Please feel free to copy and use any portions of the below readings for yourself and or a group but giving credit to the sources that supplied/copyrighted the material.
DAILY REFLECTIONS: GO TO WEBSITE HERE_______________________________ _______________________________ WE DRANK FOR HAPPINESS, AND BECAME UNHAPPY. WE DRANK FOR JOY, AND BECAME MISERABLE. WE DRANK FOR SOCIABILITY, AND BECAME ARGUMENTATIVE. WE DRANK FOR FRIENDSHIP, AND MADE ENEMIES. WE DRANK FOR SOPHISTICATION, AND BECAME OBNOXIOUS. WE DRANK FOR SLEEP, AND BECAME UNRESTED. WE DRANK FOR STRENGTH, AND FELT WEAK. WE DRANK FOR “MEDICINALLY,” AND ACQUIRED HEALTH PROBLEMS. WE DRANK FOR RELAXATION, AND GOT THE SHAKES. WE DRANK FOR BRAVERY, AND BECAME AFRAID. WE DRANK FOR CONFIDENCE, AND BECAME DOUBTFUL. WE DRANK TO MAKE CONVERSATION EASIER, AND SLURRED OUR SPEECH. WE DRANK TO FEEL HEAVENLY, AND ENDED UP FEELING LIKE HELL. WE DRANK TO FORGET, AND WERE FOREVER HAUNTED. WE DRANK FOR FREEDOM, AND BECAME SLAVES. WE DRANK TO ERASE PROBLEMS, AND SAW THEM MULTIPLY. WE DRANK TO COPE WITH LIFE, AND INVITED DEATH. #128 _________________________________ BIG BOOK FACTS AND TRIVIA 1. THE ORIGINAL COST OF THE BIG BOOK IN 1939 WAS $3.50. 2 THE FIRST EDITION WAS PUBLISHED BY WORKS PUBLISHING, A COMPANY STARTED BY BILL W. AND HANK P. SOLELY FOR THE PUBLICATION OF THE BIG BOOK. 3. ANN SMITH SUGGESTED THE NAME “WORKS PUBLISHING” FROM THE LINE IN THE NEW TESTAMENT, “FAITH WITHOUT WORKS IS DEAD.” 4. IT TOOK 16 YEARS TO SELL THE FIRST 300,000 PRINTED COPIES. 5. THE ONE-MILLIONTH BIG BOOK WAS GIVEN TO PRESIDENT RICHARD M. NIXON IN A WHITE HOUSE CEREMONY IN 1973. 6. THERE ARE OVER 20,000,000 BIG BOOKS IN PRINT. 7. OVER ONE MILLION BIG BOOKS ARE SOLD YEARLY. 8. LOANS FROM FRIENDS OF JOHN D ROCKEFELLER JR. HELPED FUND THE EARLY PRINTING OF THE BIG BOOK. 9. THE FIRST PAPERBACK OF THE BIG BOOK WAS PUBLISHED IN 1986. 10. EARLY CONSIDERED TITLES INCLUDED ONE HUNDRED MEN, THE EMPTY GLASS, AND THE WAY OUT. 11. FIRST EDITION DISTRIBUTION–300,426, 2ND EDITION 1,090,416, 3RD EDITION 19,843,221, AND 4TH EDITION STILL IN PRINT BUT EXCEEDS 20,000,000. SOURCES OF INFORMATION: VARIOUS WEBSITES ________________________________
Bill’s Last Message
Bill was one of A.A.’s two cofounders.
My dear friends,
Recently an A.A. member sent me an unusual greeting which I would like to extend to you. He told me it was an ancient Arabian salutation. Perhaps we have no Arabian groups, but it still seems a fitting expression of how I feel for each of you. It says, “I salute you and thank you for your life.”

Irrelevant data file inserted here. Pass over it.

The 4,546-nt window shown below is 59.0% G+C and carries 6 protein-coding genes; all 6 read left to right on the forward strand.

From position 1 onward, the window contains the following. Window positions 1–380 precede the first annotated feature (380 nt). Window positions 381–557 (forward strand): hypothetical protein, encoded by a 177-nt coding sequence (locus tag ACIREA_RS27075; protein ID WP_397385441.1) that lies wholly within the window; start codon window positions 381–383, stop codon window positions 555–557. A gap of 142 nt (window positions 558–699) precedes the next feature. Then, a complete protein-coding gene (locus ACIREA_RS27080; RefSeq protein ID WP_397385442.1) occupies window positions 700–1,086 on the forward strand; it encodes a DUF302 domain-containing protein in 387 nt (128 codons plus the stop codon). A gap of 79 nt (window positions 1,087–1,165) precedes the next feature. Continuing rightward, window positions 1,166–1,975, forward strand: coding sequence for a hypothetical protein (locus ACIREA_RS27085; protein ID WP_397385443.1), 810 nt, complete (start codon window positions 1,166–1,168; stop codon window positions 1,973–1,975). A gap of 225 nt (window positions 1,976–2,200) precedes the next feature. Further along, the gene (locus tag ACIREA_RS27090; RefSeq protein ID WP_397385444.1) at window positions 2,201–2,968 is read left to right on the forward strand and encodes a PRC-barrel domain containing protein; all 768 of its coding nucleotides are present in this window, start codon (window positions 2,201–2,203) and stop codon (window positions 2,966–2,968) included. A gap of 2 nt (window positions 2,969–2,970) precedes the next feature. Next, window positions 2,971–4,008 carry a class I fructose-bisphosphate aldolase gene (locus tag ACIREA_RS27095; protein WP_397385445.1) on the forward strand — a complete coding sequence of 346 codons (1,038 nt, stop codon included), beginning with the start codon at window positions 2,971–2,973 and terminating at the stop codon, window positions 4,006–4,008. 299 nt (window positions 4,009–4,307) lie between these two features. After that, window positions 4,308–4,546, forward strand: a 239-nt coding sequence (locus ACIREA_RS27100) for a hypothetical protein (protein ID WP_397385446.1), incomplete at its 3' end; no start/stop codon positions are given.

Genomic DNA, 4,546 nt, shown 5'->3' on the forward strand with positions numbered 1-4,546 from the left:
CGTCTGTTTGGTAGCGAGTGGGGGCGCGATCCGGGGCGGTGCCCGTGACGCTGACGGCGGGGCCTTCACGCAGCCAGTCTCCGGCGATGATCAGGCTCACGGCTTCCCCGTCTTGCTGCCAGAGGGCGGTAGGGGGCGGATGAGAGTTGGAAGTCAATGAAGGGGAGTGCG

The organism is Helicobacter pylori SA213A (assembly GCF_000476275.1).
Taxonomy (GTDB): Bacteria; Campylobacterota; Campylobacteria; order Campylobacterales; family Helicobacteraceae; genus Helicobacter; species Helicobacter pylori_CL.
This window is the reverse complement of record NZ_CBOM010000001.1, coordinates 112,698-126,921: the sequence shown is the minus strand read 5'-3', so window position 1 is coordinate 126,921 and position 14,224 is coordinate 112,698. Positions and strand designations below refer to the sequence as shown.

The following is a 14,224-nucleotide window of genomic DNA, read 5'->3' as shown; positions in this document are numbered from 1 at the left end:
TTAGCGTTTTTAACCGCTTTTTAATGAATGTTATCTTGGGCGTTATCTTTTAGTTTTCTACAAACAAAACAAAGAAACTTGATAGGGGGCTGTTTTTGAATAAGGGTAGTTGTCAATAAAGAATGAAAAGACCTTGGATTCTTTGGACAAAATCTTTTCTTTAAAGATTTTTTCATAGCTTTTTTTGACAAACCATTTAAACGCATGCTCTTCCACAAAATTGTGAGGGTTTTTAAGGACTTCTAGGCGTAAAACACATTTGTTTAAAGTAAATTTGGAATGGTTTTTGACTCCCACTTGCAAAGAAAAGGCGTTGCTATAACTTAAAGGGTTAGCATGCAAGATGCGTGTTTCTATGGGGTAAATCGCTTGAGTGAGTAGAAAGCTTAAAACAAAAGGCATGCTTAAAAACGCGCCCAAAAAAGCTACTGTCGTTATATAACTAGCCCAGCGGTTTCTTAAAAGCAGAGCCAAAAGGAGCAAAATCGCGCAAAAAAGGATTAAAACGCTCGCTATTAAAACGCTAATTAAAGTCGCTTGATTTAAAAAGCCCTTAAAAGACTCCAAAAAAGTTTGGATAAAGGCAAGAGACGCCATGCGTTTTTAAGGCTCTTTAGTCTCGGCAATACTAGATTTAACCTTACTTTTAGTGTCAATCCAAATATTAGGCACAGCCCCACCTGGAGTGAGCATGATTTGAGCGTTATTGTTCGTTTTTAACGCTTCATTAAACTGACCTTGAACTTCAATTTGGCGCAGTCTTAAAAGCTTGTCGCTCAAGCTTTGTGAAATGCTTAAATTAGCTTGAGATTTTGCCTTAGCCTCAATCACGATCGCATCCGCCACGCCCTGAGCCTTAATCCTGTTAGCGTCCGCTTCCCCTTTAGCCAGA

My thoughts are much occupied these days with gratitude to our Fellowship and for the myriad blessings bestowed upon us by God’s Grace.
If I were asked which of these blessings I felt was most responsible for our growth as a fellowship and most vital to our continuity, I would say, the “Concept of Anonymity.”
Anonymity has two attributes essential to our individual and collective survival; the spiritual and the practical.
On the spiritual level, anonymity demands the greatest discipline of which we are capable; on the practical level, anonymity has brought protection for the newcomer, respect and support of the world outside, and security from those of us who would use A.A. for sick and selfish purposes.
A.A. must and will continue to change with the passing years. We cannot, nor should we, turn back the clock. However, I deeply believe that the principle of anonymity must remain our primary and enduring safeguard. As long as we accept our sobriety in our traditional spirit of anonymity we will continue to receive God’s Grace.
And so—once more, I salute you in that spirit and again I thank you for your lives.
May God bless us all now, and forever.
*Read by Lois at the annual dinner given by the New York Intergroup Association in honor of Bill’s 36th anniversary—October 10, 1970.
HOW IT WORKS
(From Chapter V – Pages 58-60 – the ‘Big Book’ of Alcoholics Anonymous)
Rarely have we seen a person fail who has thoroughly followed our path. Those who do not recover are people who cannot or will not completely give themselves to this simple program, usually men and women who are constitutionally incapable of being honest with themselves. There are such unfortunates. They are not at fault; they seem to have been born that way. They are naturally incapable of grasping and developing a manner of living which demands rigorous honesty. Their chances are less than average. There are those, too, who suffer from grave emotional and mental disorders, but many of them do recover if they have the capacity to be honest.
Our stories disclose in a general way what we used to be like, what happened, and what we are like now. If you have decided you want what we have and are willing to go to any length to get it – then you are ready to take certain steps.
At some of these we balked. We thought we could find an easier, softer way. But we could not. With all the earnestness at our command, we beg of you to be fearless and thorough from the very start. Some of us have tried to hold on to our old ideas and the result was nil until we let go absolutely.